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Important Hudson River School Painters in Art History
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Albert Bierstadt (1830 - 1902) American, Hudson River School
George Loring Brown (1814-1889) American, Hudson River School
Thomas Chambers (1808-1866) American, Hudson River School
Frederic Church (1826 - 1900) American, Hudson River School
Thomas Cole (1801 - 1848) American, Hudson River School
Jasper Francis Cropsey (1823-1900) American, Hudson River School 
Thomas Wilmer Dewing 1847-1919) American, Tonalist
Asher B. Durand (1796-1886) American, Hudson River School
Martin Johnson Heade 1819-1904) American, Hudson River School  
Hermann Herzog (1831-1932)  American, Hudson River School   
Thomas Hill (1829-1908)  American, Hudson River School
George Inness (1825 - 1894) American, Hudson River School
John Frederick Kensett (1816-1872) American, Hudson River School
Thomas Moran (1837-1926) American, Hudson River School
 

Description of The Hudson River School movement

Throughout the history of the United States, the American wilderness has been fundamentally important in creating a national identity. The Hudson River School was a mid-19th century American art movement founded by Thomas Cole in 1825. Using the river as inspiration, these painters were celebrated for their realistic depictions of the regions stunning and distinctive landscape. Their radiant, majestic style was influenced by European romanticism. The artists shared common design aesthetics uniting them as a school despite their distinctive styles. The painters focused on the American wilderness, particularly the Hudson River Valley as well as the Catskill Mountains and Adirondack Mountains. The paintings were spectacular and dramatic reflecting the wilderness environment. The artists moved their studios out of doors and sketched directly from nature focusing on the drama of light and shadow. Many paintings depict a rugged landscape, dramatic sunrise or ominous storm clouds brewing in the distance. The works were painstakingly detailed and celebrate Gods divine handiwork in nature.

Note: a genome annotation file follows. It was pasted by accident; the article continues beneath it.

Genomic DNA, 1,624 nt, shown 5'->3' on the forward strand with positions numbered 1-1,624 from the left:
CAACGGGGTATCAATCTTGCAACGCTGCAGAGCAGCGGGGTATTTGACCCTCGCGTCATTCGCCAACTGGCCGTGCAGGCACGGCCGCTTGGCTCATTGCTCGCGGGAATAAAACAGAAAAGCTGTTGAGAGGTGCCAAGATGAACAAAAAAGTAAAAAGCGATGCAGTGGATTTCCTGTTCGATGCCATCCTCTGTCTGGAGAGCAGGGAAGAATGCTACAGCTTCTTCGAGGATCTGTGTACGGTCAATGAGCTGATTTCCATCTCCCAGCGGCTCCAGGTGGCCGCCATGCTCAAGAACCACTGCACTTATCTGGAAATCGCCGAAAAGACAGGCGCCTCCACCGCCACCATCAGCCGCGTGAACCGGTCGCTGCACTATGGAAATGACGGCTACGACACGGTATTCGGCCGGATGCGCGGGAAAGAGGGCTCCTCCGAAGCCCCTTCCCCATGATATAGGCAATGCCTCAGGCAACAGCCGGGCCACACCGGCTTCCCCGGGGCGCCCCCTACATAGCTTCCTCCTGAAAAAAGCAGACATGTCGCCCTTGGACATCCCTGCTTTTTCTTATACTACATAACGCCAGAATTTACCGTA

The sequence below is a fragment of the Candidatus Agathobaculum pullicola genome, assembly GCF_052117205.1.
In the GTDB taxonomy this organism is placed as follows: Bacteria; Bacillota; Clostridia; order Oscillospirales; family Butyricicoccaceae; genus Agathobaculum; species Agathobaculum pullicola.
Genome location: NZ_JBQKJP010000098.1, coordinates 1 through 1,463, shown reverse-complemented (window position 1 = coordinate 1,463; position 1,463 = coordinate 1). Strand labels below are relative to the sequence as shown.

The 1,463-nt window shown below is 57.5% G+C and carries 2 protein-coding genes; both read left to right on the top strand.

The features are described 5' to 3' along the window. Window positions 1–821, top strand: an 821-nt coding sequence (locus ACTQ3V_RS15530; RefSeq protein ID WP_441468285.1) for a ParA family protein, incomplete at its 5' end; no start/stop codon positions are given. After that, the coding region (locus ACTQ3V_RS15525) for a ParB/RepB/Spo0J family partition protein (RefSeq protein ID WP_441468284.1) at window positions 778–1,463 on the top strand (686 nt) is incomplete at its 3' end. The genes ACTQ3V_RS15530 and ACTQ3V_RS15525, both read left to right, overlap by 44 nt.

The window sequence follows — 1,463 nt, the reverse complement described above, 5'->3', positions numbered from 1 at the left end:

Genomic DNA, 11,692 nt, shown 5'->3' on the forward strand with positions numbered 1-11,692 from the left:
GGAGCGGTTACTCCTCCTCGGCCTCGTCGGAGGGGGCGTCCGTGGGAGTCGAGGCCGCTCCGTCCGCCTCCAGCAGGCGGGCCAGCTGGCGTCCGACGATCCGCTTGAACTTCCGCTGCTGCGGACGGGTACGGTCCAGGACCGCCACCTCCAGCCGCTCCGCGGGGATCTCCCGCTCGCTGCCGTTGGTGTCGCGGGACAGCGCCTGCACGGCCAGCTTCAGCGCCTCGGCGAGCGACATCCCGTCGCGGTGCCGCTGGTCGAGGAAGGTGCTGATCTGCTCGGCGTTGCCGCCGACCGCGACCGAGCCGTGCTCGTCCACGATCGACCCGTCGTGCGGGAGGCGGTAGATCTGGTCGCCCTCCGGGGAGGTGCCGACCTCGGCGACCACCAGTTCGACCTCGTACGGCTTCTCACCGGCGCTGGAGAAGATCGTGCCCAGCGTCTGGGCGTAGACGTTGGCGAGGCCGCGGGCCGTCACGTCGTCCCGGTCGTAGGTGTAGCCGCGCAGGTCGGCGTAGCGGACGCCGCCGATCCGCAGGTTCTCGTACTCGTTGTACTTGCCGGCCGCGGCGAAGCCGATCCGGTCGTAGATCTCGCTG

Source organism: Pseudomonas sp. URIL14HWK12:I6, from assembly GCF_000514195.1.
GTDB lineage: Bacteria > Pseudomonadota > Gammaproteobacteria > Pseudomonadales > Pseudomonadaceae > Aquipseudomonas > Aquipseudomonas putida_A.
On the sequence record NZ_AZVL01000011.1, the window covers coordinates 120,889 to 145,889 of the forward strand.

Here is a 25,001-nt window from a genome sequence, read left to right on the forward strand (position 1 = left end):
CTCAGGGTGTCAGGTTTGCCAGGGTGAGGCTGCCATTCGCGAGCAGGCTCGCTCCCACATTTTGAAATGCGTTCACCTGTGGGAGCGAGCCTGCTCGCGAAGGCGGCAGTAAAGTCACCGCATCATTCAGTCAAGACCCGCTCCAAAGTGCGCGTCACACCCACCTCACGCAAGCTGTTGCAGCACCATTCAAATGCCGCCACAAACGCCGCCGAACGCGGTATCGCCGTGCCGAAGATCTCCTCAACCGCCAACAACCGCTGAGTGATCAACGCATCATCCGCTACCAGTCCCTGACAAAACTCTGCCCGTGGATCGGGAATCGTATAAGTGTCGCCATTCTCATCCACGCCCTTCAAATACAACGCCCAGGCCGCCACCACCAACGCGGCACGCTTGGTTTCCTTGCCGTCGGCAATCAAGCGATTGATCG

The mid 1850s was a time of unprecedented development for the young nation, and the Hudson River painters depicted the vastness and beautify of a country proud of its natural resources. They embraced nature and showed a remarkable attention to detail within the natural landscape. This school popularized the idea of Manifest Destiny and came to symbolize American vitality, independence and nationalism. Today, works by the Hudson River school artists are treasured as the first uniquely American school of art and for their beauty and significance to art, history and culture.

Key Descriptive Words and Phrases associated with the Hudson River School- unspoiled nature, atmospheric lighting, primeval landscape, theatrical, Catskill, Berkshire, White Mountains, Walt Whitman, American Transcendentalists, spiritual transformation, dramatic instincts, large scale canvasses, Luminist, Romantic school, wilderness, New York, symbolic language, realism, Western Expansion and Manifest Destiny.

 

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